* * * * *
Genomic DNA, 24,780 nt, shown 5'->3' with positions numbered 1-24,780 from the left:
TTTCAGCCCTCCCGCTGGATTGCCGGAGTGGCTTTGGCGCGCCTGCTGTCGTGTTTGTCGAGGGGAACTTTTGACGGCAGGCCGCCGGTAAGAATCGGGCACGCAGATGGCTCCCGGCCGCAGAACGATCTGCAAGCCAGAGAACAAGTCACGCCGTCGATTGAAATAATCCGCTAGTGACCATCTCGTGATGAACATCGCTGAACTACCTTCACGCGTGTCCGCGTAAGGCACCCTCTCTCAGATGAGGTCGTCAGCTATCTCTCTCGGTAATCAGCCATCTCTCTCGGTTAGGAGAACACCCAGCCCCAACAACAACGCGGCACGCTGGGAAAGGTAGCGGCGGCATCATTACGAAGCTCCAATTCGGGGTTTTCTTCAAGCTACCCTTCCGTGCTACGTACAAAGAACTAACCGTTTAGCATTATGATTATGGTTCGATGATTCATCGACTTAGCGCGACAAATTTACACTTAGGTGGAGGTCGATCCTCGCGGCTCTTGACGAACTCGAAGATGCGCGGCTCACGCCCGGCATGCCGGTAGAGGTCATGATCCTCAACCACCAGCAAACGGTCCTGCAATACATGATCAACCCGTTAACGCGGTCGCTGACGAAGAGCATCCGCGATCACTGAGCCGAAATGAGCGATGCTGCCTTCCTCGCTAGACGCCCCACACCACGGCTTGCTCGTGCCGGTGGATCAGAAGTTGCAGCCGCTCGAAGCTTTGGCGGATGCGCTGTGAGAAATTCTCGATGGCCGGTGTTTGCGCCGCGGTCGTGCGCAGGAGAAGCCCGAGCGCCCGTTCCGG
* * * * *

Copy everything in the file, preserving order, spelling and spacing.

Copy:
Genomic DNA, 24,780 nt, shown 5'->3' with positions numbered 1-24,780 from the left:
TTTCAGCCCTCCCGCTGGATTGCCGGAGTGGCTTTGGCGCGCCTGCTGTCGTGTTTGTCGAGGGGAACTTTTGACGGCAGGCCGCCGGTAAGAATCGGGCACGCAGATGGCTCCCGGCCGCAGAACGATCTGCAAGCCAGAGAACAAGTCACGCCGTCGATTGAAATAATCCGCTAGTGACCATCTCGTGATGAACATCGCTGAACTACCTTCACGCGTGTCCGCGTAAGGCACCCTCTCTCAGATGAGGTCGTCAGCTATCTCTCTCGGTAATCAGCCATCTCTCTCGGTTAGGAGAACACCCAGCCCCAACAACAACGCGGCACGCTGGGAAAGGTAGCGGCGGCATCATTACGAAGCTCCAATTCGGGGTTTTCTTCAAGCTACCCTTCCGTGCTACGTACAAAGAACTAACCGTTTAGCATTATGATTATGGTTCGATGATTCATCGACTTAGCGCGACAAATTTACACTTAGGTGGAGGTCGATCCTCGCGGCTCTTGACGAACTCGAAGATGCGCGGCTCACGCCCGGCATGCCGGTAGAGGTCATGATCCTCAACCACCAGCAAACGGTCCTGCAATACATGATCAACCCGTTAACGCGGTCGCTGACGAAGAGCATCCGCGATCACTGAGCCGAAATGAGCGATGCTGCCTTCCTCGCTAGACGCCCCACACCACGGCTTGCTCGTGCCGGTGGATCAGAAGTTGCAGCCGCTCGAAGCTTTGGCGGATGCGCTGTGAGAAATTCTCGATGGCCGGTGTTTGCGCCGCGGTCGTGCGCAGGAGAAGCCCGAGCGCCCGTTCCGG